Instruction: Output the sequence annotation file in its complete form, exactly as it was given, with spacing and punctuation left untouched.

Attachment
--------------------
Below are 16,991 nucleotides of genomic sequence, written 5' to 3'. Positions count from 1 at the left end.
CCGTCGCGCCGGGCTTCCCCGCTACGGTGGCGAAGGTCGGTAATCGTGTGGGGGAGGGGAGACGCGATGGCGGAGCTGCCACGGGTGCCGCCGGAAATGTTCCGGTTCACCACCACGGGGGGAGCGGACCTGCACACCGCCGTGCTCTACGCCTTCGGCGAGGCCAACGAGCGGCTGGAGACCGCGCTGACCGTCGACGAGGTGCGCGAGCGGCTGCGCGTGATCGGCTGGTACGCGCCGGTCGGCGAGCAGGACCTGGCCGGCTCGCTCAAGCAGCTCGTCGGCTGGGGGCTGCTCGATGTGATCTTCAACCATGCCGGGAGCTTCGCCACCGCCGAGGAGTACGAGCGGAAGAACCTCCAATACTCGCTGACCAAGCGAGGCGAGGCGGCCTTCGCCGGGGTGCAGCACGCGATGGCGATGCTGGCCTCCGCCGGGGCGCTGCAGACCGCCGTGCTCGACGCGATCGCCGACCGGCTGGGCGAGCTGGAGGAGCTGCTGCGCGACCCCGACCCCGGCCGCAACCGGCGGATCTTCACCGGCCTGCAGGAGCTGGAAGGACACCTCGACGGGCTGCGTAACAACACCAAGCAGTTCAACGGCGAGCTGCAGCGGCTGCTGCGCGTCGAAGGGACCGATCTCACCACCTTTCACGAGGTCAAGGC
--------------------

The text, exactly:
Below are 16,991 nucleotides of genomic sequence, written 5' to 3'. Positions count from 1 at the left end.
CCGTCGCGCCGGGCTTCCCCGCTACGGTGGCGAAGGTCGGTAATCGTGTGGGGGAGGGGAGACGCGATGGCGGAGCTGCCACGGGTGCCGCCGGAAATGTTCCGGTTCACCACCACGGGGGGAGCGGACCTGCACACCGCCGTGCTCTACGCCTTCGGCGAGGCCAACGAGCGGCTGGAGACCGCGCTGACCGTCGACGAGGTGCGCGAGCGGCTGCGCGTGATCGGCTGGTACGCGCCGGTCGGCGAGCAGGACCTGGCCGGCTCGCTCAAGCAGCTCGTCGGCTGGGGGCTGCTCGATGTGATCTTCAACCATGCCGGGAGCTTCGCCACCGCCGAGGAGTACGAGCGGAAGAACCTCCAATACTCGCTGACCAAGCGAGGCGAGGCGGCCTTCGCCGGGGTGCAGCACGCGATGGCGATGCTGGCCTCCGCCGGGGCGCTGCAGACCGCCGTGCTCGACGCGATCGCCGACCGGCTGGGCGAGCTGGAGGAGCTGCTGCGCGACCCCGACCCCGGCCGCAACCGGCGGATCTTCACCGGCCTGCAGGAGCTGGAAGGACACCTCGACGGGCTGCGTAACAACACCAAGCAGTTCAACGGCGAGCTGCAGCGGCTGCTGCGCGTCGAAGGGACCGATCTCACCACCTTTCACGAGGTCAAGGC